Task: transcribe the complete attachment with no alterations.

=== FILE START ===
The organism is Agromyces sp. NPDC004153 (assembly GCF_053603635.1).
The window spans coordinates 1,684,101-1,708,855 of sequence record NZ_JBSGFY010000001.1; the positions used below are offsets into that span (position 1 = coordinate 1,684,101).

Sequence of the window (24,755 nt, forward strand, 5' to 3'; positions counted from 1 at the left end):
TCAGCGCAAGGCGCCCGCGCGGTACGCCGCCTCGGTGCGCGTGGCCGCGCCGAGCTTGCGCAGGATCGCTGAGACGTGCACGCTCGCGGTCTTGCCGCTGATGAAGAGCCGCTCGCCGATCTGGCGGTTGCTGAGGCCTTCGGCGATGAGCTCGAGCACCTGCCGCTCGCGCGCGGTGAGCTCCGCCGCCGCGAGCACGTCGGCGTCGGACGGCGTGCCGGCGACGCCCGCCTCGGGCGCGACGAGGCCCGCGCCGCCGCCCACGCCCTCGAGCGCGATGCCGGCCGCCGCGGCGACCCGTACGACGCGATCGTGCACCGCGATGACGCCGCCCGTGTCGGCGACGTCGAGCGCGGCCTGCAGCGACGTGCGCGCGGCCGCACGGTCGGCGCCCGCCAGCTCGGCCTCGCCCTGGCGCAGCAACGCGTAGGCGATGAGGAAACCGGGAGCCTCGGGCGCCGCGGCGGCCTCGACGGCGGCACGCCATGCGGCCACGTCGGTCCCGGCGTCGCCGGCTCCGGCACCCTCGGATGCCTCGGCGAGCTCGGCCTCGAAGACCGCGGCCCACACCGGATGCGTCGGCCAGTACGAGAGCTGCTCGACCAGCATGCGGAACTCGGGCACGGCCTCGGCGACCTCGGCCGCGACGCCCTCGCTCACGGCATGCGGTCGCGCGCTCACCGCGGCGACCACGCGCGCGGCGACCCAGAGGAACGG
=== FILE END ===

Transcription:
The organism is Agromyces sp. NPDC004153 (assembly GCF_053603635.1).
The window spans coordinates 1,684,101-1,708,855 of sequence record NZ_JBSGFY010000001.1; the positions used below are offsets into that span (position 1 = coordinate 1,684,101).

Sequence of the window (24,755 nt, forward strand, 5' to 3'; positions counted from 1 at the left end):
TCAGCGCAAGGCGCCCGCGCGGTACGCCGCCTCGGTGCGCGTGGCCGCGCCGAGCTTGCGCAGGATCGCTGAGACGTGCACGCTCGCGGTCTTGCCGCTGATGAAGAGCCGCTCGCCGATCTGGCGGTTGCTGAGGCCTTCGGCGATGAGCTCGAGCACCTGCCGCTCGCGCGCGGTGAGCTCCGCCGCCGCGAGCACGTCGGCGTCGGACGGCGTGCCGGCGACGCCCGCCTCGGGCGCGACGAGGCCCGCGCCGCCGCCCACGCCCTCGAGCGCGATGCCGGCCGCCGCGGCGACCCGTACGACGCGATCGTGCACCGCGATGACGCCGCCCGTGTCGGCGACGTCGAGCGCGGCCTGCAGCGACGTGCGCGCGGCCGCACGGTCGGCGCCCGCCAGCTCGGCCTCGCCCTGGCGCAGCAACGCGTAGGCGATGAGGAAACCGGGAGCCTCGGGCGCCGCGGCGGCCTCGACGGCGGCACGCCATGCGGCCACGTCGGTCCCGGCGTCGCCGGCTCCGGCACCCTCGGATGCCTCGGCGAGCTCGGCCTCGAAGACCGCGGCCCACACCGGATGCGTCGGCCAGTACGAGAGCTGCTCGACCAGCATGCGGAACTCGGGCACGGCCTCGGCGACCTCGGCCGCGACGCCCTCGCTCACGGCATGCGGTCGCGCGCTCACCGCGGCGACCACGCGCGCGGCGACCCAGAGGAACGG